In Australia when a person is arrested for an offence, regardless of whether they are arrested for a state offence or for a Commonwealth offence, the police responsible for the arrest must consider whether or not to grant the person bail. If the police decide not to grant bail, then the defendant has the right to be brought before the court as soon as possible to make a bail application. If bail is granted (either by the police or by the court) then the defendant can be released from custody with certain conditions on their conduct or behaviour.
There may also be conditions regarding the lodging of money or security to help ensure that the defendant comes to court on a later date for the charges to be heard. Before being released, a bail undertaking will be signed by the defendant. The bail undertaking, sometimes known as a bail bond, is a promise to comply with the conditions of the bail. If the defendant does not comply with the conditions of bail then the bail is revoked and the defendant is brought back before the court.
Types of Commonwealth offences in which bail may be required
Commonwealth offences are offences against any of the laws made by the federal government under its authority to legislate under the Constitution. These laws cover matters such as frauds against social security, Medicare and tax; people smuggling and trafficking offences (including sexual servitude and slavery matters); drug importations; money laundering; offences against corporate laws and terrorism offences. Some of these offences are investigated by the police, and some are investigated by authorised persons within the Commonwealth government department.
Legislation governing Commonwealth bail applications
Under section 80 of the Australian Constitution if a person is charged with a federal indictable offence then the trial of the matter is to be held in the state that the offence was committed in. Under Section 68 of the Judiciary Act 1903 bail applications for Commonwealth offences are to be dealt with according to the bail procedure of the state where the offence was committed. Therefore, other than certain considerations set out in the Crimes Act 1914, the laws that apply to bail applications for Commonwealth offences are those in the various bail acts for each state, namely the Bail Act 2013 (NSW) , the Bail Act 1977 (Vic) , the Bail Act 1980 (Qld), the Bail Act 1994 (Tas), the Bail Act 1985 (SA), the Bail Act 1982 (WA) and the Bail Act (NT).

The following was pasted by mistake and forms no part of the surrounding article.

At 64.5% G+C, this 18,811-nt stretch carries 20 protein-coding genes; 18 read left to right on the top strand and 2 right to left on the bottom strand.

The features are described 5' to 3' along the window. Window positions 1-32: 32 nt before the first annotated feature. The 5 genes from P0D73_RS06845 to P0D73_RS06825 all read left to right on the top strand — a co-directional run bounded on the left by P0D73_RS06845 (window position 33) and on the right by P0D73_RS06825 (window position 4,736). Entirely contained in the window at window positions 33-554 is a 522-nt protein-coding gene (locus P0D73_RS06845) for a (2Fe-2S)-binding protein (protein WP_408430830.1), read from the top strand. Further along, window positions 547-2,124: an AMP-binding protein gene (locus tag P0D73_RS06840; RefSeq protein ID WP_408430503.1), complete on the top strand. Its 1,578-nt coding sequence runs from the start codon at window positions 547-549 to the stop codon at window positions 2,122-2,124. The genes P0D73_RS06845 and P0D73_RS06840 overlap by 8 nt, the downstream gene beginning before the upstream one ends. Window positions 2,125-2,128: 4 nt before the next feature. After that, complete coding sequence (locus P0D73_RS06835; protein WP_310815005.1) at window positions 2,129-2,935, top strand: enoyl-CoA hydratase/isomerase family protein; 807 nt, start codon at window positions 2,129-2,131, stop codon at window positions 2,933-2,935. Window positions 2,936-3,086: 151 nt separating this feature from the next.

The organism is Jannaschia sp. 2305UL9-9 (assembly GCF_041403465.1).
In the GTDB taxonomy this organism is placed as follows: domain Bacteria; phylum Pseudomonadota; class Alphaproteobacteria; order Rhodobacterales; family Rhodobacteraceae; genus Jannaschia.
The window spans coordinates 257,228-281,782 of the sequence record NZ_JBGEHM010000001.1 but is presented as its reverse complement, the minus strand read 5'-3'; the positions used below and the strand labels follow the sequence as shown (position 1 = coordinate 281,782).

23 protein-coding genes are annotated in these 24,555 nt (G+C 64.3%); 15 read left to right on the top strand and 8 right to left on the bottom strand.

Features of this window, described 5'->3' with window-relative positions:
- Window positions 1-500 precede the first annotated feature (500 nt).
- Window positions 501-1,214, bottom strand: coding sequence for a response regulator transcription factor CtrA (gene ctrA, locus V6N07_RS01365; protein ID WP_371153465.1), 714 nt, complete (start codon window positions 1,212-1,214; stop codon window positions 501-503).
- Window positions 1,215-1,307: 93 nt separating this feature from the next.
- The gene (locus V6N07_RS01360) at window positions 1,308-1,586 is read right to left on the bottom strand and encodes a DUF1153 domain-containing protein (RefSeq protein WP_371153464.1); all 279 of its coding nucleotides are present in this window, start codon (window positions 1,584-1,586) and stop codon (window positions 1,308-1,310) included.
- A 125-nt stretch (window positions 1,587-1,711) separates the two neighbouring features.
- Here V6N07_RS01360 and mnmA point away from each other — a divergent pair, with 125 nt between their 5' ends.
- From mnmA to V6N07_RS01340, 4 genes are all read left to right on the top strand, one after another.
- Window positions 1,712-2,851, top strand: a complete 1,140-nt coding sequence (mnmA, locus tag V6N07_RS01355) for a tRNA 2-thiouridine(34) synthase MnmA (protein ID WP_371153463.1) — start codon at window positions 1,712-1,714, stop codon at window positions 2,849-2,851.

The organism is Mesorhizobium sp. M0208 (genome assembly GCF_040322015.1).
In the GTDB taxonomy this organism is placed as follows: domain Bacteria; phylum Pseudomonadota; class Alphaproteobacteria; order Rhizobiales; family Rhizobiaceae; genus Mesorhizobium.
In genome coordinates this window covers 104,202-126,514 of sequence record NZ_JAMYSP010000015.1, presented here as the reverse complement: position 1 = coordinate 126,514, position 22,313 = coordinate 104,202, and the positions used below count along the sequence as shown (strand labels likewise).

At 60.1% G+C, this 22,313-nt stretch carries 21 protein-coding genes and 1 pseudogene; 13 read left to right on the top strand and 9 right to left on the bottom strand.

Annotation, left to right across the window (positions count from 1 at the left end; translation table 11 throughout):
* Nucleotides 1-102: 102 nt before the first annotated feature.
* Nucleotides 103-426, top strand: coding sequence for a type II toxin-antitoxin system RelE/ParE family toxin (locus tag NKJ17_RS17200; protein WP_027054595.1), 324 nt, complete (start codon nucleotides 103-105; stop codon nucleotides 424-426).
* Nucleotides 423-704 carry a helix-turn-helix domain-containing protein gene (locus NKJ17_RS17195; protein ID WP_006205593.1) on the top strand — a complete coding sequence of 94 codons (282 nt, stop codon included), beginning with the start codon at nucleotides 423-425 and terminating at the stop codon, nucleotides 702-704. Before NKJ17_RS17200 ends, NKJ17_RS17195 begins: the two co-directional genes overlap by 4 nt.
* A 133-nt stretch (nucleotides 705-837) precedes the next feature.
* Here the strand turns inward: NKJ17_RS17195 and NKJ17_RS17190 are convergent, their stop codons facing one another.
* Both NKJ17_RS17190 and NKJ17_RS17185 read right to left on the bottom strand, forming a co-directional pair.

Commonwealth offences where bail should be refused
Despite what the state laws regarding bail might be, for some Commonwealth offences it is presumed that bail should not to be granted unless the person hearing the bail application considers that there are circumstances that are so exceptional that it should be granted. These offences include certain treason and terrorism offences, large drug importation or exportation matters, and offences where the defendant’s deliberate or reckless actions caused or could have caused the death of a person or persons. If bail is granted for one of these offences then the Commonwealth Director of Public Prosecutions can appeal against that grant of bail and the bail will be stayed. The stay means that the defendant will not be able to be released on bail. The stay is in force for up to three days to allow for an appeal against the granting of bail to be filed by the police.
Matters to be considered when granting bail
There are some matters that a person hearing the bail application (often referred to as the “bail justice”) must consider when granting bail for a Commonwealth offence, even if they do not have to be consider under the relevant state law. Before granting bail, the bail justice must consider the potential effect of the granting of bail on any victims of the offences, or any witnesses to the offences. The bail justice must also not allow any form of customary law or cultural practice to be used as a reason for justifying, excusing, authorising, or requiring the crime to be committed. These laws and practices may also not be used as an excuse to lessen the seriousness of the crime other than in certain circumstances.